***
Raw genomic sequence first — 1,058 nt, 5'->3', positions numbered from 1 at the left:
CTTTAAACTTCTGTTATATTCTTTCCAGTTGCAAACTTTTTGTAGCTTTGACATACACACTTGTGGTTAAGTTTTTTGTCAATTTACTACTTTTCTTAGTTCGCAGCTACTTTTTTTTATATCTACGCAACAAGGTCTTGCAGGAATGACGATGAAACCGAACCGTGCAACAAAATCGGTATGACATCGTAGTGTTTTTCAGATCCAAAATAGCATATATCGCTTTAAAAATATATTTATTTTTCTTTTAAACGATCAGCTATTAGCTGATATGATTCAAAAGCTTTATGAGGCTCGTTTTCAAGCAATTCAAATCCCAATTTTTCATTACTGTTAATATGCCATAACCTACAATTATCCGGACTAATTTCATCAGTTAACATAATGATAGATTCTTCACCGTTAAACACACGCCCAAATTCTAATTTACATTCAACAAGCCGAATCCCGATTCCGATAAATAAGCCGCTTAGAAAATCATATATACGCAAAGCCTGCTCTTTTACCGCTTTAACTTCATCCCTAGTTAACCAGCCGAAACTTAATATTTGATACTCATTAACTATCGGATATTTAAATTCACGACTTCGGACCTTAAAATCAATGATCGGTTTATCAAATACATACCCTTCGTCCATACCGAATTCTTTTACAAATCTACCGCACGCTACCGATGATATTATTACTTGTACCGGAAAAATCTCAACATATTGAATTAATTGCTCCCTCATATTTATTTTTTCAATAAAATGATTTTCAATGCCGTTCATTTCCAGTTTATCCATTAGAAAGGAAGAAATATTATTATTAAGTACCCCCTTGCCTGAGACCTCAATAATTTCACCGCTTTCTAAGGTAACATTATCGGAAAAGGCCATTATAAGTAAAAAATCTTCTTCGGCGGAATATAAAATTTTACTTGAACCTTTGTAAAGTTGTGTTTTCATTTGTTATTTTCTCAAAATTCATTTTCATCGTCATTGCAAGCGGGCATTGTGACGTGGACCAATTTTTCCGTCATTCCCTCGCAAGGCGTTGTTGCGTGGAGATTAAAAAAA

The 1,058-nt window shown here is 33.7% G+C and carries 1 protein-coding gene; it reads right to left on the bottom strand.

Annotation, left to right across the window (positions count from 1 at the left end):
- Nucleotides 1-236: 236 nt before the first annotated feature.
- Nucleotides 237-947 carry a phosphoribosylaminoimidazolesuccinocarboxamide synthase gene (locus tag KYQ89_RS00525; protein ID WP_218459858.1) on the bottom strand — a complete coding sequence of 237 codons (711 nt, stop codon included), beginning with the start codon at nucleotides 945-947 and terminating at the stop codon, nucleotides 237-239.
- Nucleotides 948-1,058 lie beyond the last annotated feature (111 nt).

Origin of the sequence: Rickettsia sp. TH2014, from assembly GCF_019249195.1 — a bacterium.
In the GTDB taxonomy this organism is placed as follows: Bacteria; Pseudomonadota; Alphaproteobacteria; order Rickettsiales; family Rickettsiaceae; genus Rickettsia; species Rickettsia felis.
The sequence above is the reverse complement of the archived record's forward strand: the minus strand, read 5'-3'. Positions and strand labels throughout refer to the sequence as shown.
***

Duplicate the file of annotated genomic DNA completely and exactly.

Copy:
Raw genomic sequence first — 1,058 nt, 5'->3', positions numbered from 1 at the left:
CTTTAAACTTCTGTTATATTCTTTCCAGTTGCAAACTTTTTGTAGCTTTGACATACACACTTGTGGTTAAGTTTTTTGTCAATTTACTACTTTTCTTAGTTCGCAGCTACTTTTTTTTATATCTACGCAACAAGGTCTTGCAGGAATGACGATGAAACCGAACCGTGCAACAAAATCGGTATGACATCGTAGTGTTTTTCAGATCCAAAATAGCATATATCGCTTTAAAAATATATTTATTTTTCTTTTAAACGATCAGCTATTAGCTGATATGATTCAAAAGCTTTATGAGGCTCGTTTTCAAGCAATTCAAATCCCAATTTTTCATTACTGTTAATATGCCATAACCTACAATTATCCGGACTAATTTCATCAGTTAACATAATGATAGATTCTTCACCGTTAAACACACGCCCAAATTCTAATTTACATTCAACAAGCCGAATCCCGATTCCGATAAATAAGCCGCTTAGAAAATCATATATACGCAAAGCCTGCTCTTTTACCGCTTTAACTTCATCCCTAGTTAACCAGCCGAAACTTAATATTTGATACTCATTAACTATCGGATATTTAAATTCACGACTTCGGACCTTAAAATCAATGATCGGTTTATCAAATACATACCCTTCGTCCATACCGAATTCTTTTACAAATCTACCGCACGCTACCGATGATATTATTACTTGTACCGGAAAAATCTCAACATATTGAATTAATTGCTCCCTCATATTTATTTTTTCAATAAAATGATTTTCAATGCCGTTCATTTCCAGTTTATCCATTAGAAAGGAAGAAATATTATTATTAAGTACCCCCTTGCCTGAGACCTCAATAATTTCACCGCTTTCTAAGGTAACATTATCGGAAAAGGCCATTATAAGTAAAAAATCTTCTTCGGCGGAATATAAAATTTTACTTGAACCTTTGTAAAGTTGTGTTTTCATTTGTTATTTTCTCAAAATTCATTTTCATCGTCATTGCAAGCGGGCATTGTGACGTGGACCAATTTTTCCGTCATTCCCTCGCAAGGCGTTGTTGCGTGGAGATTAAAAAAA

The 1,058-nt window shown here is 33.7% G+C and carries 1 protein-coding gene; it reads right to left on the bottom strand.

Annotation, left to right across the window (positions count from 1 at the left end):
- Nucleotides 1-236: 236 nt before the first annotated feature.
- Nucleotides 237-947 carry a phosphoribosylaminoimidazolesuccinocarboxamide synthase gene (locus tag KYQ89_RS00525; protein ID WP_218459858.1) on the bottom strand — a complete coding sequence of 237 codons (711 nt, stop codon included), beginning with the start codon at nucleotides 945-947 and terminating at the stop codon, nucleotides 237-239.
- Nucleotides 948-1,058 lie beyond the last annotated feature (111 nt).

Origin of the sequence: Rickettsia sp. TH2014, from assembly GCF_019249195.1 — a bacterium.
In the GTDB taxonomy this organism is placed as follows: Bacteria; Pseudomonadota; Alphaproteobacteria; order Rickettsiales; family Rickettsiaceae; genus Rickettsia; species Rickettsia felis.
The sequence above is the reverse complement of the archived record's forward strand: the minus strand, read 5'-3'. Positions and strand labels throughout refer to the sequence as shown.